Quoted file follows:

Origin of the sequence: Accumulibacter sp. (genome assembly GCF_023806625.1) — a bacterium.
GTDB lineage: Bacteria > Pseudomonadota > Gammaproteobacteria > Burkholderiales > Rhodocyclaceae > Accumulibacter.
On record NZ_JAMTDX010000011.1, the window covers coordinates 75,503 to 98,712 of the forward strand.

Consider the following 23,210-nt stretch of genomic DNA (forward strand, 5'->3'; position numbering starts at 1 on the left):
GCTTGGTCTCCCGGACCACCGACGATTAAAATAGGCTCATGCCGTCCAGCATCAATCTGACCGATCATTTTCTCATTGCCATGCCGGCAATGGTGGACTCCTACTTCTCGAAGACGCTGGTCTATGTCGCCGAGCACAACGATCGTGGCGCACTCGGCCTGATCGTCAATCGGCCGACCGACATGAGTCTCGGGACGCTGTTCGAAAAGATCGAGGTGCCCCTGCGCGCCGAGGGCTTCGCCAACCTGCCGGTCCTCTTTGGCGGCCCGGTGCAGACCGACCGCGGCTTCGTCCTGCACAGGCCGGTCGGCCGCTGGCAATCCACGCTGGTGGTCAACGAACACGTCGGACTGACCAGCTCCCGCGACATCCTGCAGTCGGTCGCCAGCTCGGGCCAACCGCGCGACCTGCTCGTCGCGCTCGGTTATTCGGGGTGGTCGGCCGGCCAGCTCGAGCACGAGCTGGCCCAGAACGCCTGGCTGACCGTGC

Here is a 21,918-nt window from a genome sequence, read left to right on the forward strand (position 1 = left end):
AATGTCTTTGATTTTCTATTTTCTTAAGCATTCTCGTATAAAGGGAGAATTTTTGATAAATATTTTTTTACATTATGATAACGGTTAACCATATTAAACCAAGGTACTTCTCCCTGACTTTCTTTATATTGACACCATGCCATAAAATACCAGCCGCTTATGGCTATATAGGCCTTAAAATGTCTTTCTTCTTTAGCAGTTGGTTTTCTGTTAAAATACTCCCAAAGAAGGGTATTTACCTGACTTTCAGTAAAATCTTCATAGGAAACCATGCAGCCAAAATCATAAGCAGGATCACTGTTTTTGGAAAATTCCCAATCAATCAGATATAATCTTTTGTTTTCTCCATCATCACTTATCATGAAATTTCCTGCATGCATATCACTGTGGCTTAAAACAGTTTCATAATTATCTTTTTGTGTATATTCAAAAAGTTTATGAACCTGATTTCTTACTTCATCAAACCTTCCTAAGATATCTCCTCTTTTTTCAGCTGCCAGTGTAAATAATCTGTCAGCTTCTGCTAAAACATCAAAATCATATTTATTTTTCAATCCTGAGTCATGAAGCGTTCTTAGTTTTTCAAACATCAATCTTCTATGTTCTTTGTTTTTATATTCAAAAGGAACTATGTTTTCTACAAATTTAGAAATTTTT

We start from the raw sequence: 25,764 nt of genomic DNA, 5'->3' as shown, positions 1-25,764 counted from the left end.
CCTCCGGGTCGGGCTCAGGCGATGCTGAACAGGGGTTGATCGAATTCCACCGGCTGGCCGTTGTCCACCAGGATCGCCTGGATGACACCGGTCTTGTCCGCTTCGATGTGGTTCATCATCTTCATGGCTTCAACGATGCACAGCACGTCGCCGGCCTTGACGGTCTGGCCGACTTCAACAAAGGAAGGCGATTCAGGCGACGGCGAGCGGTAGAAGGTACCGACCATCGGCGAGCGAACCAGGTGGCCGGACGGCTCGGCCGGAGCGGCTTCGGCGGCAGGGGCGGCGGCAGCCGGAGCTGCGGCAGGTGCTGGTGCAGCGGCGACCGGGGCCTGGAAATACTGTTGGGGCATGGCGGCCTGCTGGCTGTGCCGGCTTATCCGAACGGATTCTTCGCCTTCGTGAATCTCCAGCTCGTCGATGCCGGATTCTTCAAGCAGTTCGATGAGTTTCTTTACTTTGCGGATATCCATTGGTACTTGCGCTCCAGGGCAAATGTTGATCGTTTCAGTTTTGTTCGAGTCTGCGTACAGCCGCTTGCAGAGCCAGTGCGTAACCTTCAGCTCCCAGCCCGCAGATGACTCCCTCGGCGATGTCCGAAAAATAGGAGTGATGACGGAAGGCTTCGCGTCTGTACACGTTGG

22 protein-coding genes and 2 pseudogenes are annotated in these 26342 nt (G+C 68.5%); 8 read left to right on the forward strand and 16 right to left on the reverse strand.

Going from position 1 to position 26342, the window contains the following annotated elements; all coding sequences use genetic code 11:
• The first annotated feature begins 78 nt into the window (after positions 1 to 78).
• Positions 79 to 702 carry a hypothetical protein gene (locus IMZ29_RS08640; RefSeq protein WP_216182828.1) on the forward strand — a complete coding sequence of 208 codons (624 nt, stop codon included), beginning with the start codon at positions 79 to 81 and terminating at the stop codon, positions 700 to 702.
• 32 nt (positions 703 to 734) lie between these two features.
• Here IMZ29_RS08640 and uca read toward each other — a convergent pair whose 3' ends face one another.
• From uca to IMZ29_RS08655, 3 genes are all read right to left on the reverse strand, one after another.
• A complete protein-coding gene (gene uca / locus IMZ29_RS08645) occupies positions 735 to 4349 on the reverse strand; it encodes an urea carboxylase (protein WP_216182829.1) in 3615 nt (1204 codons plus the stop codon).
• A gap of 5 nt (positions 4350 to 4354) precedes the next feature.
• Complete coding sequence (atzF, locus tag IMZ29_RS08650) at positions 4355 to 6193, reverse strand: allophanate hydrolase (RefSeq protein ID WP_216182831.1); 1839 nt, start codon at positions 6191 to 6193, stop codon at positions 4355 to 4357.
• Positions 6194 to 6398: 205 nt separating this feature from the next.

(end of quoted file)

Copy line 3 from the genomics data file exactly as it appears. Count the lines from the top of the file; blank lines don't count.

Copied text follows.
On record NZ_JAMTDX010000011.1, the window covers coordinates 75,503 to 98,712 of the forward strand.